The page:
JOURNAL ARTICLE

Laparoscopic Hartmann's procedure: a viable option for treatment of acutely perforated diverticultis

Emmanuel A Agaba, Raza M Zaidi, Peter Ramzy, Muhammad Aftab, Eugene Rubach, Gary Gecelter, Thanjur S Ravikumar, George DeNoto
Surgical Endoscopy 2009, 23 (7): 1483-6
19263127

BACKGROUND: A laparoscopic technique for acutely perforated diverticulitis (i.e., laparoscopic Hartmann's procedure) has not been described. The authors present their technique for laparoscopic sigmoid resection, end colostomy, and subsequent laparoscopic takedown of colostomy.

METHODS: A retrospective review of patients with Hinchey III/IV diverticulitis who underwent a laparoscopic Hartmann's procedure was performed in this study. Laparoscopic takedown of sigmoid colostomy was performed 2 to 3 months later. Data from these procedures including estimated blood loss (EBL), length of the operative procedure, patient outcomes, and demographics were evaluated.

RESULTS: Seven patients with a mean age of 49.7 years underwent laparoscopic sigmoid colectomy with end colostomy. None of these patients had a history of diverticulitis. Their mean EBL was 138 ml, and their mean operative time was 154 min. None of the procedures required conversion to use of a hand port or conversion to open procedure. The average time to return of bowel function was 3.7 days, with one patient experiencing a postoperative ileus. The mean postoperative hospital stay was 6.6 days. There were no complications. Laparoscopic Hartmann's takedown was performed for all the patients approximately 2 to 3 months later. The mean EBL was 107 ml, and the average operative time was 189 min. One patient had intraoperative anastomotic leak, which was successfully repaired and retested. Again, none of the procedures required the use of a hand port or a laparotomy. The average time to return of bowel function was 3.4 days. The average length of hospital stay was 5.3 days, with one patient experiencing a fat necrosis.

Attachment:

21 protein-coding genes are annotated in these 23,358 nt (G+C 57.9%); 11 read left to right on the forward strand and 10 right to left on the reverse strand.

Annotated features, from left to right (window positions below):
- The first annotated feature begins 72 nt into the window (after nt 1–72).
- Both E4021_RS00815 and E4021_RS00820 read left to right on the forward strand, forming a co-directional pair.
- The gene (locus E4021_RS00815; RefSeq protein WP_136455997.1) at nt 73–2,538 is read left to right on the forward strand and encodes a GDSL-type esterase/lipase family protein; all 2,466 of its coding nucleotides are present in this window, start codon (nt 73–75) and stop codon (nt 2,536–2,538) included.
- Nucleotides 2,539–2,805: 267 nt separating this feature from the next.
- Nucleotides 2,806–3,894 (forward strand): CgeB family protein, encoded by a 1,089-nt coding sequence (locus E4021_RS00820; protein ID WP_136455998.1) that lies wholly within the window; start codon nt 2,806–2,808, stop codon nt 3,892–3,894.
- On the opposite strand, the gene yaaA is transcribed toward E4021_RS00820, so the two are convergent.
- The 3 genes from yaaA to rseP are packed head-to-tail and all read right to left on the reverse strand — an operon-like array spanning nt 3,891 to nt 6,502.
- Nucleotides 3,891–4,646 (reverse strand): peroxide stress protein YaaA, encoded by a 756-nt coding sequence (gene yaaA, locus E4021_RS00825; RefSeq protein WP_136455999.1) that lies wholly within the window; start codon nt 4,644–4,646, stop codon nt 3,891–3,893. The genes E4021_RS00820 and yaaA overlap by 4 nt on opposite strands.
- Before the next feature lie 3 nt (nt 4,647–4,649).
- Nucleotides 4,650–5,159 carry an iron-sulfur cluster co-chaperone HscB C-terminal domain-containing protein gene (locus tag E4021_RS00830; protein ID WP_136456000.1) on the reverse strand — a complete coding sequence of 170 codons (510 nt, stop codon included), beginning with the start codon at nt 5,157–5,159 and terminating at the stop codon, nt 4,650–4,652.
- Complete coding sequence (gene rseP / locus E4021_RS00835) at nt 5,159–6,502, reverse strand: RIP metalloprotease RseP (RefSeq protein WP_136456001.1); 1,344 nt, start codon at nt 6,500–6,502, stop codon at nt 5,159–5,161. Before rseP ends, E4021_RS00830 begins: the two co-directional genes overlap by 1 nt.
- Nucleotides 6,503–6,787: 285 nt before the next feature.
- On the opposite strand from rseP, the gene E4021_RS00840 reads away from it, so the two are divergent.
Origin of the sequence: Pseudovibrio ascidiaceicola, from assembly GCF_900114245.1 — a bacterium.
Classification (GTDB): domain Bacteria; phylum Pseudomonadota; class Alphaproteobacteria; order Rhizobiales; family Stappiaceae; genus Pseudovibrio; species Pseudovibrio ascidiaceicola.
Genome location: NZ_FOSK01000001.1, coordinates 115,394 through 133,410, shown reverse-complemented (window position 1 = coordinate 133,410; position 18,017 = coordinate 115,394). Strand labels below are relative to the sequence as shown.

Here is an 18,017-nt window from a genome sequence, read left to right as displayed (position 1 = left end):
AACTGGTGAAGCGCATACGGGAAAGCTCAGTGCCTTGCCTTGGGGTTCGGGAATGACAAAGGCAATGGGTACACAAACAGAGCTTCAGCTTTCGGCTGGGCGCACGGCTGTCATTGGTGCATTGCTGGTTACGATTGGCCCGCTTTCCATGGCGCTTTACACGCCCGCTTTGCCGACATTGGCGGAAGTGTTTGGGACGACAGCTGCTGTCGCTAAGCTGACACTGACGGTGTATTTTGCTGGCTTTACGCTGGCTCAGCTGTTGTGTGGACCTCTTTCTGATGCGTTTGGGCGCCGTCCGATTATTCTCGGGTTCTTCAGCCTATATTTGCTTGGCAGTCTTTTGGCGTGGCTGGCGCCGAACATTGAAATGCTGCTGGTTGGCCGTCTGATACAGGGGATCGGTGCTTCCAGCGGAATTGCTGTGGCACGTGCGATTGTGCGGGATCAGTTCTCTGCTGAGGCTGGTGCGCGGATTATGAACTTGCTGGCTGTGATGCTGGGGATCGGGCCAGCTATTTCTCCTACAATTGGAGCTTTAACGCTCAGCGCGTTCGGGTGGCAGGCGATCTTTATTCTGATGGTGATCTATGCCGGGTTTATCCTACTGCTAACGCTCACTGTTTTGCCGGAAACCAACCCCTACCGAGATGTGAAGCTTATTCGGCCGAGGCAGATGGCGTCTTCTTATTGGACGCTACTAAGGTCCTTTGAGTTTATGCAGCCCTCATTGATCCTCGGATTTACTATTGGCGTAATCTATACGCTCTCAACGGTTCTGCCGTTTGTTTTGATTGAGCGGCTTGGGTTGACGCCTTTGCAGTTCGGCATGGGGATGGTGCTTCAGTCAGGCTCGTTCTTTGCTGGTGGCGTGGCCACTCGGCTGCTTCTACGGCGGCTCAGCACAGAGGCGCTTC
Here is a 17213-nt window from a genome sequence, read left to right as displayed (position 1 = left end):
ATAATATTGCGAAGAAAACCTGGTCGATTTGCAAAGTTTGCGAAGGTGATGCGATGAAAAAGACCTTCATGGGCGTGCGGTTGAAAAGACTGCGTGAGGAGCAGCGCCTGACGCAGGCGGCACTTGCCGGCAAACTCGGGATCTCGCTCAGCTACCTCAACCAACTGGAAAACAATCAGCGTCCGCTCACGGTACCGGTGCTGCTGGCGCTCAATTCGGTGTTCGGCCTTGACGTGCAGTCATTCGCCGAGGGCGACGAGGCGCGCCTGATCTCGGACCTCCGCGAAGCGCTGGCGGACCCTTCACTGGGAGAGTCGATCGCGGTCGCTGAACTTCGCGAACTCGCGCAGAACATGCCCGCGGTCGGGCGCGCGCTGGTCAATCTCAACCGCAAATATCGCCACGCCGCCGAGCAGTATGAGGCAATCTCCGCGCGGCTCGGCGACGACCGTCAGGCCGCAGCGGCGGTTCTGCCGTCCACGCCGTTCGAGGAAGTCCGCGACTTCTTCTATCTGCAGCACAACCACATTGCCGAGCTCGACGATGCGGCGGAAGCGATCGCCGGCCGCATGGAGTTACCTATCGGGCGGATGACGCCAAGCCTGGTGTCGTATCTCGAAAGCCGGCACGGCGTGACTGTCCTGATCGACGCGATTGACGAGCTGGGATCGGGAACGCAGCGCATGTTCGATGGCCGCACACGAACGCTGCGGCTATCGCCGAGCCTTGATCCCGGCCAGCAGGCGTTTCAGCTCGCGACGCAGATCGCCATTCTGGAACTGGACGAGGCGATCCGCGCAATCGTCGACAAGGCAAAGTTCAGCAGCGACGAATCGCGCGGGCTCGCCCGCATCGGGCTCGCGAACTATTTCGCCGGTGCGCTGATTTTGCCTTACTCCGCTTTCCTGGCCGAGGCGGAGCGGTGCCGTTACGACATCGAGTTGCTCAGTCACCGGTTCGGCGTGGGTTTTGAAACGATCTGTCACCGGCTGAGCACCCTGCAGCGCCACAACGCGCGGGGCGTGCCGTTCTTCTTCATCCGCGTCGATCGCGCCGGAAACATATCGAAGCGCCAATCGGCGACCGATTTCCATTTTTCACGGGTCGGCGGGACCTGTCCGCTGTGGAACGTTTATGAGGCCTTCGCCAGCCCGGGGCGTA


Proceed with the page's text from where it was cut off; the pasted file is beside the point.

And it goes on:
CONCLUSIONS: Laparoscopic Hartmann's procedure and laparoscopic takedown are technically feasible procedures with reasonable outcomes.

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